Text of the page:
Note. The primary reading for this Sunday is Psalm 71:1-6. Please see the relevant post here>. The secondary readings include Psalm 103, said to be ‘of David’.
This song is a well-rounded tour of all the ingredients for worship — praise, why we are blessed despite the brevity of human life, and the kindness inherent in the divine spirit who pardons, heals and seeks justice.
One of the benefits of writing about music on a theme is coming across composers of whom you have never heard … or completely forgotten. Like Ivo de Vento whom we met in another post.
In amongst commonly appearing names like Jeremiah Clark, Lassus, Schütz and Tomkins, there are a good dozen names listed under Psalm 103 that are seldom heard. These include names like Stephen Jarvis, a sail maker from Devon who wrote a set of psalms; Henri Dumont, Flemish then Paris, 17th C; and Claudin de Sermisy in the French tradition of Luly and Couperin, whose Ps. 103 for vespers Benedic anima mea was first published in Paris in 1535.
Then we find in the Orthodox tradition that Messrs Voznesensky and Ledkovsky came up with introductory psalms, also for vespers in the all-night vigil. These are both arrangements of a popular traditional Russian and Slavonian melody. It will be instantly recognisable to those familiar with the great Rachmaninov All Night Vigil. Voznesensky gives the entry tune to the bass voice:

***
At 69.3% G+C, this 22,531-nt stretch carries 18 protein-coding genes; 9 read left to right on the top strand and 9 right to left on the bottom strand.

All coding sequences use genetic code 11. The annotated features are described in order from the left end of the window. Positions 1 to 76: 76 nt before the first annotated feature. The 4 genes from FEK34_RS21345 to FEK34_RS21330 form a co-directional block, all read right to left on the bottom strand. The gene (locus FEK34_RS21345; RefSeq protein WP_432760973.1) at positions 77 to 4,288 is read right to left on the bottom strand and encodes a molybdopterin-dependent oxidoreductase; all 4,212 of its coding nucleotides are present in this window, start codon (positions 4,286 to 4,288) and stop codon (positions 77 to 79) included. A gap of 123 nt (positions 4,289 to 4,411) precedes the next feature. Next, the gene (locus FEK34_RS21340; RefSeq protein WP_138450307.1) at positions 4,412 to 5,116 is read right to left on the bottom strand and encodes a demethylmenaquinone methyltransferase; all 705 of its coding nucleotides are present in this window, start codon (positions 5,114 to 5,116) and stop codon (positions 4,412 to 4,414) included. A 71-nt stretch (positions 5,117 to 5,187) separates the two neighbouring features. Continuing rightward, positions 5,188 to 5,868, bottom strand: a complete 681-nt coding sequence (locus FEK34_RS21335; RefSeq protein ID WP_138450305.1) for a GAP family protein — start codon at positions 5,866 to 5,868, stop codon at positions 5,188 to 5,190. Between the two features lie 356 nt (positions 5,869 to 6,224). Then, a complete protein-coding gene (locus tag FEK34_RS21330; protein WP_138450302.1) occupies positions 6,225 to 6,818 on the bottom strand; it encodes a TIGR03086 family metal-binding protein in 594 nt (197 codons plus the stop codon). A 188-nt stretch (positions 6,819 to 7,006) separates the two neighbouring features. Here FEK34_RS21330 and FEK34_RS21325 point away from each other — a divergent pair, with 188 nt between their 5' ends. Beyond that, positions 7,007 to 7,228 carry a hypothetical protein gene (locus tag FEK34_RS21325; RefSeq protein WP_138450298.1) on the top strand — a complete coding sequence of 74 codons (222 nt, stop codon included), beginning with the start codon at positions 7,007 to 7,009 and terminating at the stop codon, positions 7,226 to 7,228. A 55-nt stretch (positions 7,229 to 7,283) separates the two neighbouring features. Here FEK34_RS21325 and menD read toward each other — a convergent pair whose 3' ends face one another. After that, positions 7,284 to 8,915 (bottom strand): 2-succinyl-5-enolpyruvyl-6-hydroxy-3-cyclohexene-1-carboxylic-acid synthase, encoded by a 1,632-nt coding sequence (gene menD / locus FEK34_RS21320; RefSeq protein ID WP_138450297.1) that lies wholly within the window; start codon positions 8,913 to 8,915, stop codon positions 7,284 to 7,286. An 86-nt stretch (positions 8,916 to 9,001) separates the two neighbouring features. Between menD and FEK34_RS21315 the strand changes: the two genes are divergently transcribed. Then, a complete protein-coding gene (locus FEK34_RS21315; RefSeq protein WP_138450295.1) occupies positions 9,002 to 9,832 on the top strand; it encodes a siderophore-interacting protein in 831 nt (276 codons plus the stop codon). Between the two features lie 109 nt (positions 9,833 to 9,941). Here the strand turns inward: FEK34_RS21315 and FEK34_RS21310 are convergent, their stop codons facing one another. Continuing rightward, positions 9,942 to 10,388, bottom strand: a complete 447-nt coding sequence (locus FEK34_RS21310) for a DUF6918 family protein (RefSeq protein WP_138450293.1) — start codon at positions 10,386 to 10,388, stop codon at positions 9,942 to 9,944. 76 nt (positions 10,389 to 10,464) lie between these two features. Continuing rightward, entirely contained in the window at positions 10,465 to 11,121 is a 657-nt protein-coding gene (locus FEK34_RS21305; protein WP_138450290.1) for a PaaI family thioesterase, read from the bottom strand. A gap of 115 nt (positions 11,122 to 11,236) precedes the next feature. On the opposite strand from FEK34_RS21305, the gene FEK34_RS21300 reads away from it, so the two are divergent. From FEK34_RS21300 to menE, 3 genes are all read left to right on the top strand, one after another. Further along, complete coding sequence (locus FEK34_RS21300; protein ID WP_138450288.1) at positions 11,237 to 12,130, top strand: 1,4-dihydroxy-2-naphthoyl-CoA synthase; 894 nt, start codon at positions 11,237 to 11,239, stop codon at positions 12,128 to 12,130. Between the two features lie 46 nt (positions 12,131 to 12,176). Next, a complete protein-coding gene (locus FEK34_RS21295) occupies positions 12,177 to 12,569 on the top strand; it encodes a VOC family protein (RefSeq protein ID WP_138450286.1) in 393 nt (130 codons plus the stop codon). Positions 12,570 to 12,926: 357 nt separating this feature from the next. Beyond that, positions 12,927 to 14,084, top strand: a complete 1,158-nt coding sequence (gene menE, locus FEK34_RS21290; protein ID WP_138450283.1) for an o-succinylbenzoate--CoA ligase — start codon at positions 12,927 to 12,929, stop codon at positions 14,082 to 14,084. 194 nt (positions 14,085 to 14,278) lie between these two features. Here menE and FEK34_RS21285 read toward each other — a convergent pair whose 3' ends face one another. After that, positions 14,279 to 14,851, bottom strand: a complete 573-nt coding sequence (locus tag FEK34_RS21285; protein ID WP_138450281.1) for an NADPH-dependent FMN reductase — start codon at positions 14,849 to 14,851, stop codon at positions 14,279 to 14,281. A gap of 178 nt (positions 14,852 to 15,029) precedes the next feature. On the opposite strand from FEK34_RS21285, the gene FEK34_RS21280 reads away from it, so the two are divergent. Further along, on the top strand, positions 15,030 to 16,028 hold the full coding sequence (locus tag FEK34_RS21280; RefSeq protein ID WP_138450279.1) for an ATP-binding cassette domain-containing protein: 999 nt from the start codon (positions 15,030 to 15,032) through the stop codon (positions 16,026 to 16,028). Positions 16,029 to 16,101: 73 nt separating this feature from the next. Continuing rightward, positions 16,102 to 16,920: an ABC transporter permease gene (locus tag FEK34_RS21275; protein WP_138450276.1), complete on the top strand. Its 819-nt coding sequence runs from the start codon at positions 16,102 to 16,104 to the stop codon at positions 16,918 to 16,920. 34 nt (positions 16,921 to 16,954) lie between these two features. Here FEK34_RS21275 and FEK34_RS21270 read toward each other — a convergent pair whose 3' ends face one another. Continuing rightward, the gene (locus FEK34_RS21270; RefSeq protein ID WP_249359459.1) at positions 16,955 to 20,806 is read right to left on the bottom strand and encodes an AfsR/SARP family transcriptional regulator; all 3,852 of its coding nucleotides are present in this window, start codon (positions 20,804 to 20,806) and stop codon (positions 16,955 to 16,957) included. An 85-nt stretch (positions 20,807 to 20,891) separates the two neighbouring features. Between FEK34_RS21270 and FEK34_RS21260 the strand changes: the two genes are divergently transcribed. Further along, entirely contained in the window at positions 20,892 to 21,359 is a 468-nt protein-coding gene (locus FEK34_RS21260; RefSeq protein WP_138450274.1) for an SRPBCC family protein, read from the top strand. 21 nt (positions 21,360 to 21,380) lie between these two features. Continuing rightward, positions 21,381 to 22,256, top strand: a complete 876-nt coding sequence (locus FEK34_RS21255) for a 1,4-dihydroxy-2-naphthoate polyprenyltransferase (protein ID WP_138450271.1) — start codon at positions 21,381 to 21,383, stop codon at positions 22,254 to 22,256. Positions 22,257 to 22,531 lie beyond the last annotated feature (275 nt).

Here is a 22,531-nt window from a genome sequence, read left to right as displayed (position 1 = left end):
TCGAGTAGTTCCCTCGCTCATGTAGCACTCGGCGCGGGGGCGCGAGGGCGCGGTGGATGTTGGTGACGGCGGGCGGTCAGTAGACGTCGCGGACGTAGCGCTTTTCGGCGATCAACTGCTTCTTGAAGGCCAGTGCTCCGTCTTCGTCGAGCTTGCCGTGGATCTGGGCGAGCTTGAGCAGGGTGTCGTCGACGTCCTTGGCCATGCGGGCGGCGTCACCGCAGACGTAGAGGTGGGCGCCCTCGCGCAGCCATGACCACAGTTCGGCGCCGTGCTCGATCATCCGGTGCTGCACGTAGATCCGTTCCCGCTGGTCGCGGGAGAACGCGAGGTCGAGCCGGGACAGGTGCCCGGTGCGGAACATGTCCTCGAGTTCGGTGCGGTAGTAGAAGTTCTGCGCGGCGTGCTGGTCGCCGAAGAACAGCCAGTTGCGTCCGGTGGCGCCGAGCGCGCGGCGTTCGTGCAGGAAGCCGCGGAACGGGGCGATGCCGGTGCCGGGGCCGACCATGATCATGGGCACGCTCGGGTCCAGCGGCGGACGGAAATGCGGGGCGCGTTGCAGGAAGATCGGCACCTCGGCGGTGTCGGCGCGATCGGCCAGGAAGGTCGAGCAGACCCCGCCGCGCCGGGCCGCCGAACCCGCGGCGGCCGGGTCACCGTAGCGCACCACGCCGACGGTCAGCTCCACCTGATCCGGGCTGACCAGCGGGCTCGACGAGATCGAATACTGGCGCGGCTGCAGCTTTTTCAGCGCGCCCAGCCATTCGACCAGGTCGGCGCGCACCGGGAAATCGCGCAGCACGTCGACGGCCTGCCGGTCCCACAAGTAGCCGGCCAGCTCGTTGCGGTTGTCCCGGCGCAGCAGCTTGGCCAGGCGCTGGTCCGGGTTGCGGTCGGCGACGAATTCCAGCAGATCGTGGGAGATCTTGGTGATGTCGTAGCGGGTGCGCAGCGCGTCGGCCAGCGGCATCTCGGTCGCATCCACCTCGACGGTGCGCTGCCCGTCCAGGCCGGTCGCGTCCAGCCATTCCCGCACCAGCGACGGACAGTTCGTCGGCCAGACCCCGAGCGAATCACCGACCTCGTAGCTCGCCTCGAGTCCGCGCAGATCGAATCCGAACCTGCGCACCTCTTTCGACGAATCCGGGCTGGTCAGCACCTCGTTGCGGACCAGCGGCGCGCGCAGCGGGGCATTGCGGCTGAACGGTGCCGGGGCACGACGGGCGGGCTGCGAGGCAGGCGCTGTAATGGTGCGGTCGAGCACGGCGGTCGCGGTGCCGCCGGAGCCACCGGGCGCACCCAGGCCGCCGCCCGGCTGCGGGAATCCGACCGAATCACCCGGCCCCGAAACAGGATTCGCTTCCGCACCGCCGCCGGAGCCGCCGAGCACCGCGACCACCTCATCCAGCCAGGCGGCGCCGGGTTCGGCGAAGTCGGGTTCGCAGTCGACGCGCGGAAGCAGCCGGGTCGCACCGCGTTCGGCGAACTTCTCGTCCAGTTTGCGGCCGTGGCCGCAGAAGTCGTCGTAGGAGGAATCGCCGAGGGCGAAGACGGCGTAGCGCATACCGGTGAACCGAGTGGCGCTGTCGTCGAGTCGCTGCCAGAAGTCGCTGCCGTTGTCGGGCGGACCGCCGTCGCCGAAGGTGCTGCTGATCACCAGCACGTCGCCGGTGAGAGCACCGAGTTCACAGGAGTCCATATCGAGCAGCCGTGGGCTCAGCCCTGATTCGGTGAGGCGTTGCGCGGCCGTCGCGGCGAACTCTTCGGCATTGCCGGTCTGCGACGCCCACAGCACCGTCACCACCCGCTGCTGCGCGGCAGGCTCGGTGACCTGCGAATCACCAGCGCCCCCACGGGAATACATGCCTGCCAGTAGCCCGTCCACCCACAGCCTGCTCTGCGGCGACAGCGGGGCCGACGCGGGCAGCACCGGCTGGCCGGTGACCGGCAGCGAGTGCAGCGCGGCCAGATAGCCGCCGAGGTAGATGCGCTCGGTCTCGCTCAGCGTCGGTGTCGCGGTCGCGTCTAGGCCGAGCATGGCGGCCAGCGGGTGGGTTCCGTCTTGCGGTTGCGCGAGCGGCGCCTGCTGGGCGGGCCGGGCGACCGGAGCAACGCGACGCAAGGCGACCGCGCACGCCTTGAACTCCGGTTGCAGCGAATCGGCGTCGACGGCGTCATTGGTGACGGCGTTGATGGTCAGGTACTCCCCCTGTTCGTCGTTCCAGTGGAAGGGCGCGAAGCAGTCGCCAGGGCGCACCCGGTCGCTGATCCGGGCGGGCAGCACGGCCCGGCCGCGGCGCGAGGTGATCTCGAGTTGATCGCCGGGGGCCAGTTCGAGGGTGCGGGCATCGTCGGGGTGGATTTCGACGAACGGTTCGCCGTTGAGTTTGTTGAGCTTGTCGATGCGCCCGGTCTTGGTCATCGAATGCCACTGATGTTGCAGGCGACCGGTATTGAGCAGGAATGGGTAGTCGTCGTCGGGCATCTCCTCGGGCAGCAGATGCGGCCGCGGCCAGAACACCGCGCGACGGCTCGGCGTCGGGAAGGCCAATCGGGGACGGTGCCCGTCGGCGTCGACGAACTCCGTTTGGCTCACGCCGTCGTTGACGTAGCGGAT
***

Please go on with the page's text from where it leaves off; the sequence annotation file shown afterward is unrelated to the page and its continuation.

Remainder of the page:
Rachmaninov has a sonorous alto solo sing that tune in the second movement of the Vigil, Благослови душе моя, Господа (Blagoslovi dushe moya, Gospoda; Praise the Lord, O My Soul). Listen to the YouTube clip in the post on Psalm 104 — which psalm begins with the same phrase.
Closer to home, TiS and PFAS have a couple of unremarkable hymns including one by Tallis, of whom one tends to expect more adventurous scribbles. The latter source makes up for it by offering several other choices including a short Spanish responsorial setting, 103G, which comes from a longer work Sing all You Lands: Bilingual Psalms by Peter Kolar.
It also gives us at 103C a nice Taizé song using that same verse 1, Bless the Lord my soul. The congregation or a small group may continue to repeat the chorus in the background while a solo voice sings the verses. Each verse tune is a variation (and in a slightly different range) so could be sung by different soloists. The ostinato needs to be quiet and peaceful but the overall effect can be very inspiring. For South Woden: Two of the songs reviewed in this post will be heard at South Woden this coming Sunday 21 August, as Roger and Willa lead us:
- We shall sing the Taizé chorus as a response to the verses. Hum or sing quietly that same tune as an ostinato as our leaders, Bruce and Jon, present the three verses. Psalm singers all invited to join the merry band; 9:20 Sunday morning.
- A short extract, just a taste of Rachmaninoff‘s Bless the Lord my soul in both Russian and English, serves as our music for reflection. The arrangement is sung by a male voice trio, not quite the Volga Boatmen, but we shall be practising our Благослови душе моя, Господа. To be true to the All night vigil, we should also break into about ten or more parts to achieve the true depth of this work. That might take a little more practice.
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